Weymouth Week Fulfills a Writer's Fond Fantasy
I don’t know which North Carolinian has driven the greatest distance to be a Weymouth writer-in-residence. But I’m pretty sure my trip was the shortest: half a block.
Ever since we moved to Southern Pines, we have been so grateful to have landed in the beautiful, funky, arty, friendly neighborhood of Weymouth Heights. Our house happens to sit just a couple of stones’ throws away from the Weymouth Center for the Arts and Humanities, former home of author James Boyd.
Weymouth, a community treasure, has many historic ties to The Pilot. Both Boyd and his widow, Katharine, served as publishers of the paper. The late Sam Ragan, who held that job between Katharine and current Publisher David Woronoff, led in the rescue of the lovely old place and its conversion to an arts center. My wife, Brenda, even worked there for a couple of years, and I later served on the board. We’ve spent many happy hours at Weymouth events.
But I’ve always harbored a secret jealousy of the members of that loose corps of ink-stained wretches and would-be Pulitzer-winning poets, novelists and playwrights who over the years have enjoyed the privilege of coming to Weymouth and immersing themselves in writing projects during a week of blessed seclusion.
I have been personally acquainted with participants in the program over the years — talented wordsmiths like June Guralnick, of Apex, and Kurt Corriher, of China Grove. I have listened many times as writers-in-residence rhapsodized about how the experience of getting away from it all and taking advantage of Weymouth’s legendary hospitality can get the words flowing.
I sometimes fantasized about finding a similar retreat in a remote location for which I could legitimately apply. This feeling intensified this summer because of a half-completed manuscript that I desperately wanted to work on.
Then, at a recent dinner, I broached this subject with our friend Hope Price, who happens to hold the Weymouth administrative job Brenda once had. To my surprise, she professed to see nothing particularly strange about the idea of my applying for a residency.
I did just that — after ascertaining that I wouldn’t be bumping an out-of-town writer. (The labyrinthine old house can accommodate four writers in its upstairs bedrooms — five in a pinch — and it’s not always fully booked.)
So it was that I found myself, at the beginning of the week before last, loading my car and heading off for my sabbatical week — though my destination was so near that Brenda (who not-so-secretly welcomed a week’s vacation from me) could have heard my horn if I had honked on arrival.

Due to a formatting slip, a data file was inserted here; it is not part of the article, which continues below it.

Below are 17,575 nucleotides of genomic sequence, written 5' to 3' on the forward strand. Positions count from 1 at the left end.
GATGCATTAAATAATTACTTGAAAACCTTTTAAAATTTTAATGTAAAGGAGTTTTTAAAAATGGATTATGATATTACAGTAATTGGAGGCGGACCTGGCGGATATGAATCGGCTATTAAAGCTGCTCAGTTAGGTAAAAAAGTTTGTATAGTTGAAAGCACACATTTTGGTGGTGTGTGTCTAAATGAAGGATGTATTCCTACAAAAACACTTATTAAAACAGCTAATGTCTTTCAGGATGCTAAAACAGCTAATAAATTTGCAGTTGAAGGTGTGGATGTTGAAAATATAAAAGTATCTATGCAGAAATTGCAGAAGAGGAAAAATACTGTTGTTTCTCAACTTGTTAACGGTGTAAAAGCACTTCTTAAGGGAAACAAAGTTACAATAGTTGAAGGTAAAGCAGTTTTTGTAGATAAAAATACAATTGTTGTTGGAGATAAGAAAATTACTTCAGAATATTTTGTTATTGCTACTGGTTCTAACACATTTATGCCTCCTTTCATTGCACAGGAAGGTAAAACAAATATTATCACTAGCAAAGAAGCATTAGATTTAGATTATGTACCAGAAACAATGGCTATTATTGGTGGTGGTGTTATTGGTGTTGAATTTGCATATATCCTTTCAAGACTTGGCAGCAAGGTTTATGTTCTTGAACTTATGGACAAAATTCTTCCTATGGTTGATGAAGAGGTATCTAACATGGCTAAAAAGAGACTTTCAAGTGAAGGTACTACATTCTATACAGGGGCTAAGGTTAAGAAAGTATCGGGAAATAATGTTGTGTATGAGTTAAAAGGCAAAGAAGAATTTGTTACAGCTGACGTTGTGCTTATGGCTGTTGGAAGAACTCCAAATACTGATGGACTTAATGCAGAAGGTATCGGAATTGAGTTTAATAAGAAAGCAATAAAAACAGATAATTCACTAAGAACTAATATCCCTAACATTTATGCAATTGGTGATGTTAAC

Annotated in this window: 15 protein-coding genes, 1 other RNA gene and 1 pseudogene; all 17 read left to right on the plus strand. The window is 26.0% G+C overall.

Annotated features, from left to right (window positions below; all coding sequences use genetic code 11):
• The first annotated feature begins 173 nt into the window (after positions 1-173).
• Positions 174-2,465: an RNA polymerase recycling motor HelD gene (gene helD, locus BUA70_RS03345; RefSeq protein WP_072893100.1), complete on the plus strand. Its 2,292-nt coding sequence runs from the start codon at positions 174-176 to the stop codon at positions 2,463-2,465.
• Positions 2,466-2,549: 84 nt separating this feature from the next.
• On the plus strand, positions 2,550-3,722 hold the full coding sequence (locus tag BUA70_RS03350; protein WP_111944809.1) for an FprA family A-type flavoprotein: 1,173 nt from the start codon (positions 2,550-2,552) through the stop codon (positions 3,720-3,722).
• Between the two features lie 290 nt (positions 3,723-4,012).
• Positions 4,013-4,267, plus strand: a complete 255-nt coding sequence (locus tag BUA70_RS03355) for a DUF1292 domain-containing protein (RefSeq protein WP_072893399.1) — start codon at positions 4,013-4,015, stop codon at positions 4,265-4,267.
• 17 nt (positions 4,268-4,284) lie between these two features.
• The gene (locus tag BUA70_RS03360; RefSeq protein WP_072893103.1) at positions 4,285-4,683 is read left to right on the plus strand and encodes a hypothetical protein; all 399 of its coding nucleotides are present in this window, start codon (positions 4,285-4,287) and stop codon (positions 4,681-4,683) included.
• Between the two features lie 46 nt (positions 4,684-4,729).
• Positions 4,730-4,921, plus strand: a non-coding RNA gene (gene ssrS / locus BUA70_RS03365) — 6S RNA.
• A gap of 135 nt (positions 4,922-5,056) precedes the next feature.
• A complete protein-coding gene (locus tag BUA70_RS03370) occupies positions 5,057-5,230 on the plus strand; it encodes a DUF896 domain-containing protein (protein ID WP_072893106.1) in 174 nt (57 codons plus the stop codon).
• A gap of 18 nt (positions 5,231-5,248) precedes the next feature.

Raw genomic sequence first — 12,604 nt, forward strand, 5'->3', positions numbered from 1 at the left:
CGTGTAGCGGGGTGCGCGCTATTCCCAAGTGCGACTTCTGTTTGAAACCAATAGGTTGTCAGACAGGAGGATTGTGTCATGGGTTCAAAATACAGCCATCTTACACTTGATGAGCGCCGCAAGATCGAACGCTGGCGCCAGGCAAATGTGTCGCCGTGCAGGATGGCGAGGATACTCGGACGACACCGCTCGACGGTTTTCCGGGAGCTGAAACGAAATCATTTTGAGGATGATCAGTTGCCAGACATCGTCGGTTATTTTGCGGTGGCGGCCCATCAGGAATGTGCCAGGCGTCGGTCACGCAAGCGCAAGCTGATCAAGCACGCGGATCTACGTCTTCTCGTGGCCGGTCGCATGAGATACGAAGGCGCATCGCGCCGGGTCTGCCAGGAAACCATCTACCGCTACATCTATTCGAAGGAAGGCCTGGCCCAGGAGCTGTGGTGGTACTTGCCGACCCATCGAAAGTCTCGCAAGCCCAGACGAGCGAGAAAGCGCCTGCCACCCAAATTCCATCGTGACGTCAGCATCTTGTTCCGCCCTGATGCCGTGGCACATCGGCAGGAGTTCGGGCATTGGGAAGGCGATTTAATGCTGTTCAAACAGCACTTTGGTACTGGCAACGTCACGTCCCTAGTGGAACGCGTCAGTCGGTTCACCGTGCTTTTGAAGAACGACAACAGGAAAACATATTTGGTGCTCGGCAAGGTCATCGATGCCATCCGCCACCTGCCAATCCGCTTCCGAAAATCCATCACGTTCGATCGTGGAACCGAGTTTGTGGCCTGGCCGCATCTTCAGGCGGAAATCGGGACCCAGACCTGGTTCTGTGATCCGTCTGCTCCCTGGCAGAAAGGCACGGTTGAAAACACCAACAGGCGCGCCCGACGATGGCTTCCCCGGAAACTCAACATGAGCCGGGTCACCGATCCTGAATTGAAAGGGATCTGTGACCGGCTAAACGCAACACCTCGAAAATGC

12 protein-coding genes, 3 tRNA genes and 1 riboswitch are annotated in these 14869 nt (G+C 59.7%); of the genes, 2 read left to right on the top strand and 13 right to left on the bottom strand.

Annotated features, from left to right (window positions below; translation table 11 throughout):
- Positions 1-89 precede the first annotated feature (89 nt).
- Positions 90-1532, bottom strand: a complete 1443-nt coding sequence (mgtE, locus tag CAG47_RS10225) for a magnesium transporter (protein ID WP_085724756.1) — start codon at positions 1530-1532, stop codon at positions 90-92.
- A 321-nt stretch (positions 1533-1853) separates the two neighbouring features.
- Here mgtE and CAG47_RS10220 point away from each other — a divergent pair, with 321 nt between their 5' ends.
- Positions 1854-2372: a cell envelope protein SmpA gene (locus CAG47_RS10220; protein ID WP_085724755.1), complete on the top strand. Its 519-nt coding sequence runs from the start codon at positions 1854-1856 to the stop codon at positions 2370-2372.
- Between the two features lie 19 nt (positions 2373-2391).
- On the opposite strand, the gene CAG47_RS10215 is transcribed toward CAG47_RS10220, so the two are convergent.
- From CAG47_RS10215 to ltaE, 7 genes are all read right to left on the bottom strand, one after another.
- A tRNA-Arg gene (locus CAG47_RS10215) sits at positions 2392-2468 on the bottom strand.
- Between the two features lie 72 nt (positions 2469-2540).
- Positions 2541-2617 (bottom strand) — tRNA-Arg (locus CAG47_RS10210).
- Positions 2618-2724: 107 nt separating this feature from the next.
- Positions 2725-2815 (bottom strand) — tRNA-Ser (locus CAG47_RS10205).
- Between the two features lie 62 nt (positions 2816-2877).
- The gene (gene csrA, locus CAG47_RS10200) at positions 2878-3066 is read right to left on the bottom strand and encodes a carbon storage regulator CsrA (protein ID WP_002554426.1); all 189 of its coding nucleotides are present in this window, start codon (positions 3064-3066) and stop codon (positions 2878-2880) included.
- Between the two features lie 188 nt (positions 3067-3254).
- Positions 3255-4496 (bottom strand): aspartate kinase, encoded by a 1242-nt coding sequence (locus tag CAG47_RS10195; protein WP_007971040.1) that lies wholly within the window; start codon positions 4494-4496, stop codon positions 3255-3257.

It worked out great. Contrary to expectations, I hung in there for all seven nights — though if I’d spent the whole week without leaving the premises, as some purists do, I surely would have gone stir crazy. Instead, I rose early and put in a solid morning of writing before slipping out most afternoons to hold down my half-time Pilot job. Brenda and I fudged by meeting for dinner a couple of times.
The Boyds had a long tradition of welcoming writers to Weymouth. One was Paul Green, after whom my comfortable room was named. The one next door honored Thomas Wolfe — who, legend says, used to blow into town on the midnight train from Asheville, walk up the hill and let himself into Weymouth, where the family would find him crashed on the couch the next morning.
Though Tom wasn’t there, I enjoyed getting acquainted with my three fellow residents: Ann Ehringhaus, of Ocracoke, Amey Miller, of Chapel Hill, and Michael Potts, of Fayetteville. Though a couple of us did report hearing an odd thumping one night, none of encountered any of Weymouth’s storied literary ghosts.
I got a gratifying lot of work done. In between, it was great to experience bits and pieces of daily life at Weymouth: laughter from some noontime gathering in the great room below; intriguing cooking smells wafting up from party preparations in the kitchen; personable Property Manager Alex Klalo performing repair chores; a lovely bride-to-be posing for photos on the lawn below; numerous dog-walkers and joggers; a carriage horse getting a training workout; the sight of two whitetail does and two half-grown fawns stepping delicately out of the woods at dusk.
“This unique place, where distractions of everyday life are held at bay and creative juices can blossom without interruption, is why writers continue to cherish their time at Weymouth,” says a bit of promotional material.
I can’t speak for the others, but I’ll always cherish mine. Thanks, Weymouth.
Steve Bouser is opinion editor of The Pilot. Contact him at (910) 693-2470 or by email at email@example.com.
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